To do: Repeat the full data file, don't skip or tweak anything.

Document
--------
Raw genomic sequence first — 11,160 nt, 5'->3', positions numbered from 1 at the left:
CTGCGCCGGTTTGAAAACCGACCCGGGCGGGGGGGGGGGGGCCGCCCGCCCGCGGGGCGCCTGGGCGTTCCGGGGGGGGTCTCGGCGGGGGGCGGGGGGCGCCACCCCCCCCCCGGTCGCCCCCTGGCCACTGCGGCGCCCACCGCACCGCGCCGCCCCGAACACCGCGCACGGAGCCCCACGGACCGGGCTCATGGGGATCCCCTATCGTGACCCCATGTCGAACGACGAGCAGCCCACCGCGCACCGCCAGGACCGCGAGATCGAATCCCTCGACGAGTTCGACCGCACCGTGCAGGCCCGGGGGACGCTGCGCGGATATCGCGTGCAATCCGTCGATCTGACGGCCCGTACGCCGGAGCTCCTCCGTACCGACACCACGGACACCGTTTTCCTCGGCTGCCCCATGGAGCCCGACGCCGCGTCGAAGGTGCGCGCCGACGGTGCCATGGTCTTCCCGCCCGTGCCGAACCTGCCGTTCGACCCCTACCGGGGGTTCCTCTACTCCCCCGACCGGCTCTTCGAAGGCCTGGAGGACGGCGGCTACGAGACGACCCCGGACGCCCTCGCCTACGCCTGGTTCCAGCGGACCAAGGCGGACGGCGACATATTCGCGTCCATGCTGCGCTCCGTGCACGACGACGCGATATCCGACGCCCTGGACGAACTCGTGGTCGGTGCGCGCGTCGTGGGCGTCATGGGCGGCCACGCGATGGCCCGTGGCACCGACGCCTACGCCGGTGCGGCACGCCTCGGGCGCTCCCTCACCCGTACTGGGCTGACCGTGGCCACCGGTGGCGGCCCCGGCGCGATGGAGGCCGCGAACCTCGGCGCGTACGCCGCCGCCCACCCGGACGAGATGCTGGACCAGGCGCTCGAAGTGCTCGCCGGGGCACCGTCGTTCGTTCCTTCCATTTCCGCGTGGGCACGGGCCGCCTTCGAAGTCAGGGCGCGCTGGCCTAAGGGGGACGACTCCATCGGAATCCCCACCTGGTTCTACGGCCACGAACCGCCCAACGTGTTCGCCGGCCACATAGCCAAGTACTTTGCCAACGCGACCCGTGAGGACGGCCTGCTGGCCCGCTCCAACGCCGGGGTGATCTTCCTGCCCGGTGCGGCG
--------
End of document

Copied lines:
Raw genomic sequence first — 11,160 nt, 5'->3', positions numbered from 1 at the left:
CTGCGCCGGTTTGAAAACCGACCCGGGCGGGGGGGGGGGGGCCGCCCGCCCGCGGGGCGCCTGGGCGTTCCGGGGGGGGTCTCGGCGGGGGGCGGGGGGCGCCACCCCCCCCCCGGTCGCCCCCTGGCCACTGCGGCGCCCACCGCACCGCGCCGCCCCGAACACCGCGCACGGAGCCCCACGGACCGGGCTCATGGGGATCCCCTATCGTGACCCCATGTCGAACGACGAGCAGCCCACCGCGCACCGCCAGGACCGCGAGATCGAATCCCTCGACGAGTTCGACCGCACCGTGCAGGCCCGGGGGACGCTGCGCGGATATCGCGTGCAATCCGTCGATCTGACGGCCCGTACGCCGGAGCTCCTCCGTACCGACACCACGGACACCGTTTTCCTCGGCTGCCCCATGGAGCCCGACGCCGCGTCGAAGGTGCGCGCCGACGGTGCCATGGTCTTCCCGCCCGTGCCGAACCTGCCGTTCGACCCCTACCGGGGGTTCCTCTACTCCCCCGACCGGCTCTTCGAAGGCCTGGAGGACGGCGGCTACGAGACGACCCCGGACGCCCTCGCCTACGCCTGGTTCCAGCGGACCAAGGCGGACGGCGACATATTCGCGTCCATGCTGCGCTCCGTGCACGACGACGCGATATCCGACGCCCTGGACGAACTCGTGGTCGGTGCGCGCGTCGTGGGCGTCATGGGCGGCCACGCGATGGCCCGTGGCACCGACGCCTACGCCGGTGCGGCACGCCTCGGGCGCTCCCTCACCCGTACTGGGCTGACCGTGGCCACCGGTGGCGGCCCCGGCGCGATGGAGGCCGCGAACCTCGGCGCGTACGCCGCCGCCCACCCGGACGAGATGCTGGACCAGGCGCTCGAAGTGCTCGCCGGGGCACCGTCGTTCGTTCCTTCCATTTCCGCGTGGGCACGGGCCGCCTTCGAAGTCAGGGCGCGCTGGCCTAAGGGGGACGACTCCATCGGAATCCCCACCTGGTTCTACGGCCACGAACCGCCCAACGTGTTCGCCGGCCACATAGCCAAGTACTTTGCCAACGCGACCCGTGAGGACGGCCTGCTGGCCCGCTCCAACGCCGGGGTGATCTTCCTGCCCGGTGCGGCG